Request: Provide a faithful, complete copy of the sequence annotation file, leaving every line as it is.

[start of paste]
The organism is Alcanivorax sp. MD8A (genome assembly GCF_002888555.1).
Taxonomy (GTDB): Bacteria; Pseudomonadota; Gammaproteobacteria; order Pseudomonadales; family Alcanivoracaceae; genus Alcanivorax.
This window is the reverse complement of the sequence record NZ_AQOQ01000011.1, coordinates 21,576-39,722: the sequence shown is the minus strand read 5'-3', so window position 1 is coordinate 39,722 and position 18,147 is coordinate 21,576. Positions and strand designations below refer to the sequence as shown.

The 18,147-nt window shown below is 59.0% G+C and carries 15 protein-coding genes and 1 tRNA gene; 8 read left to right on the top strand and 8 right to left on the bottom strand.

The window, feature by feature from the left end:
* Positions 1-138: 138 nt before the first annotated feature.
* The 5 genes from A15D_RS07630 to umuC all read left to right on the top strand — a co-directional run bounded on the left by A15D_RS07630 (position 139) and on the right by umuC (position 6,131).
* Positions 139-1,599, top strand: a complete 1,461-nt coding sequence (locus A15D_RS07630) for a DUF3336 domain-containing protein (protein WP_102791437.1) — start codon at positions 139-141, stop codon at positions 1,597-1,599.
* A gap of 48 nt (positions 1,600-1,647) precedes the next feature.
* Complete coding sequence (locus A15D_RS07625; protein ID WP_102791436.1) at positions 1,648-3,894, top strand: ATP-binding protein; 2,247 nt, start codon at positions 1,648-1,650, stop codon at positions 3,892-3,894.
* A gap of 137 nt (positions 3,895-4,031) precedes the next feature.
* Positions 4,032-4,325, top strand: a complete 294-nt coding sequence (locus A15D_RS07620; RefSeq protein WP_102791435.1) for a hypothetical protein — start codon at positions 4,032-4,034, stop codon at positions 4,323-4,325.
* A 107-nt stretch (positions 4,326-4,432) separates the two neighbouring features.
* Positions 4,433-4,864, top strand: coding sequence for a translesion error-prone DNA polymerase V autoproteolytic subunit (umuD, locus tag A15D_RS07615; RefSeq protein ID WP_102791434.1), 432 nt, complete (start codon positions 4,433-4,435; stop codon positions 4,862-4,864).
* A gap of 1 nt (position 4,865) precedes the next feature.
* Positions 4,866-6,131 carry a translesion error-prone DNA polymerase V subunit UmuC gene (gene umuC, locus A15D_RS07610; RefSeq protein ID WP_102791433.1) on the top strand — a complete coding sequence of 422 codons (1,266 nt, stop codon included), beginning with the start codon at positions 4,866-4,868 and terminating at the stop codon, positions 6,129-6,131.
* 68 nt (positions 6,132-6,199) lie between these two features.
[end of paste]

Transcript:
The organism is Alcanivorax sp. MD8A (genome assembly GCF_002888555.1).
Taxonomy (GTDB): Bacteria; Pseudomonadota; Gammaproteobacteria; order Pseudomonadales; family Alcanivoracaceae; genus Alcanivorax.
This window is the reverse complement of the sequence record NZ_AQOQ01000011.1, coordinates 21,576-39,722: the sequence shown is the minus strand read 5'-3', so window position 1 is coordinate 39,722 and position 18,147 is coordinate 21,576. Positions and strand designations below refer to the sequence as shown.

The 18,147-nt window shown below is 59.0% G+C and carries 15 protein-coding genes and 1 tRNA gene; 8 read left to right on the top strand and 8 right to left on the bottom strand.

The window, feature by feature from the left end:
* Positions 1-138: 138 nt before the first annotated feature.
* The 5 genes from A15D_RS07630 to umuC all read left to right on the top strand — a co-directional run bounded on the left by A15D_RS07630 (position 139) and on the right by umuC (position 6,131).
* Positions 139-1,599, top strand: a complete 1,461-nt coding sequence (locus A15D_RS07630) for a DUF3336 domain-containing protein (protein WP_102791437.1) — start codon at positions 139-141, stop codon at positions 1,597-1,599.
* A gap of 48 nt (positions 1,600-1,647) precedes the next feature.
* Complete coding sequence (locus A15D_RS07625; protein ID WP_102791436.1) at positions 1,648-3,894, top strand: ATP-binding protein; 2,247 nt, start codon at positions 1,648-1,650, stop codon at positions 3,892-3,894.
* A gap of 137 nt (positions 3,895-4,031) precedes the next feature.
* Positions 4,032-4,325, top strand: a complete 294-nt coding sequence (locus A15D_RS07620; RefSeq protein WP_102791435.1) for a hypothetical protein — start codon at positions 4,032-4,034, stop codon at positions 4,323-4,325.
* A 107-nt stretch (positions 4,326-4,432) separates the two neighbouring features.
* Positions 4,433-4,864, top strand: coding sequence for a translesion error-prone DNA polymerase V autoproteolytic subunit (umuD, locus tag A15D_RS07615; RefSeq protein ID WP_102791434.1), 432 nt, complete (start codon positions 4,433-4,435; stop codon positions 4,862-4,864).
* A gap of 1 nt (position 4,865) precedes the next feature.
* Positions 4,866-6,131 carry a translesion error-prone DNA polymerase V subunit UmuC gene (gene umuC, locus A15D_RS07610; RefSeq protein ID WP_102791433.1) on the top strand — a complete coding sequence of 422 codons (1,266 nt, stop codon included), beginning with the start codon at positions 4,866-4,868 and terminating at the stop codon, positions 6,129-6,131.
* 68 nt (positions 6,132-6,199) lie between these two features.